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Can we linearize $T^2$ When solving $T''_x+T''_y+aT^2=0$ by finite difference?

I solved $T''_x+T''_y=0$ in Matlab using a finite difference explicit scheme. But when there is a source term, I come up with a system of nonlinear algebraic equations and I can't solve it anymore.

Is there a better method for solving nonlinear equations without linearizing them?

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    $\begingroup$ The one way I know of is to use iterative linear solvers, then the square term is made up of a component of the unknown solution you are searching for and a known component. So the equation becomes something like T''(x,n+1) + T''(y,n+1) + a T(n + 1) T(n) = 0, where n represents an iteration number. $\endgroup$ – user3209427 Dec 24 '17 at 13:34
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    $\begingroup$ If you dont want to solve it exactly but approximately, you can make the following substitution: $T=T_0+/delta T$ With $/delta T$ small. Quadratic terms are then ommitted, and you can solve a linear equation. This only works if $/delta T/T_0$ is small enough. Check it after your calculation. $\endgroup$ – HBR Dec 24 '17 at 15:54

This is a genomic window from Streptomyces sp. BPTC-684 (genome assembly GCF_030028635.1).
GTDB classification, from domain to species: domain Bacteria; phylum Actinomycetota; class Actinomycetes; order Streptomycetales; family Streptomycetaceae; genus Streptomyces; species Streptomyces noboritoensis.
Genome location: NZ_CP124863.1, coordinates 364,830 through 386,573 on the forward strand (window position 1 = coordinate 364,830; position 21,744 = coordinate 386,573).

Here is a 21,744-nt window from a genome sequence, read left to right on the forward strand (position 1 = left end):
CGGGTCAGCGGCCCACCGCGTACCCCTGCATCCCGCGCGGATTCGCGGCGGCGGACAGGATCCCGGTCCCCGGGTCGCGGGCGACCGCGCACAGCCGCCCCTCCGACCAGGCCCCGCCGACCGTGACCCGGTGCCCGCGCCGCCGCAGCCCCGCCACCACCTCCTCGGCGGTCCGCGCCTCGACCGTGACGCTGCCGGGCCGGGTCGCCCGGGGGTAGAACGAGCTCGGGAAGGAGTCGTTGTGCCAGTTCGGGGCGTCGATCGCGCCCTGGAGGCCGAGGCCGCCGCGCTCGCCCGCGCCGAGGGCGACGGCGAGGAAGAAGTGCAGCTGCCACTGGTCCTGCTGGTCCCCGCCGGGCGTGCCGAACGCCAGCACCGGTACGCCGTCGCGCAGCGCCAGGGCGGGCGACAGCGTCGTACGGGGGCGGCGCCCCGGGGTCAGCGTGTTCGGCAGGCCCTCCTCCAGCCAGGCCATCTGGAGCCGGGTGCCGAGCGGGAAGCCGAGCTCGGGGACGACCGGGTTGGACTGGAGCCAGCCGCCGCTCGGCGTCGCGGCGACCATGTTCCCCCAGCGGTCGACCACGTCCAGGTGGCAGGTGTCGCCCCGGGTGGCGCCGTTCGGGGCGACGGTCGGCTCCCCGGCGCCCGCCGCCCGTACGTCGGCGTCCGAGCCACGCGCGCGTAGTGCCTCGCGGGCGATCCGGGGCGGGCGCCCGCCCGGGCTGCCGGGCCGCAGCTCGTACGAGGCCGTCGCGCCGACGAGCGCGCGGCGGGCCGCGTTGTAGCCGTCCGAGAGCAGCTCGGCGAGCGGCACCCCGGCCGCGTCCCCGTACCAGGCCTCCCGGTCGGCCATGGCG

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The only systems of equations we know how to solve are linear. Everything else is solved using iterations of linear equations that we hope converge to the solution oft the linear systems. There are a number of ways to do this for nonlinear PDEs, and I've attempted to discuss them in lectures 31.5 to 31.7 here: http://www.math.colostate.edu/~bangerth/videos.html

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  • $\begingroup$ Thank you very much sir. I've written the Matlab code of House-Holder Broyden method for solving a system of nonlinear equations. I can implement few equations with this program. My problem is that when I discretize the system I have a lot of equations and I cannot introduce them to my HHB function. $\endgroup$ – Ghartal Dec 25 '17 at 8:45
  • $\begingroup$ I don't know what the Householder-Broyden method is, but in particular I don't know what you mean by "I cannot introduce them to my HHB function". In general, when you ask questions, you need to be more specific than "it doesn't work". $\endgroup$ – Wolfgang Bangerth Dec 26 '17 at 15:42

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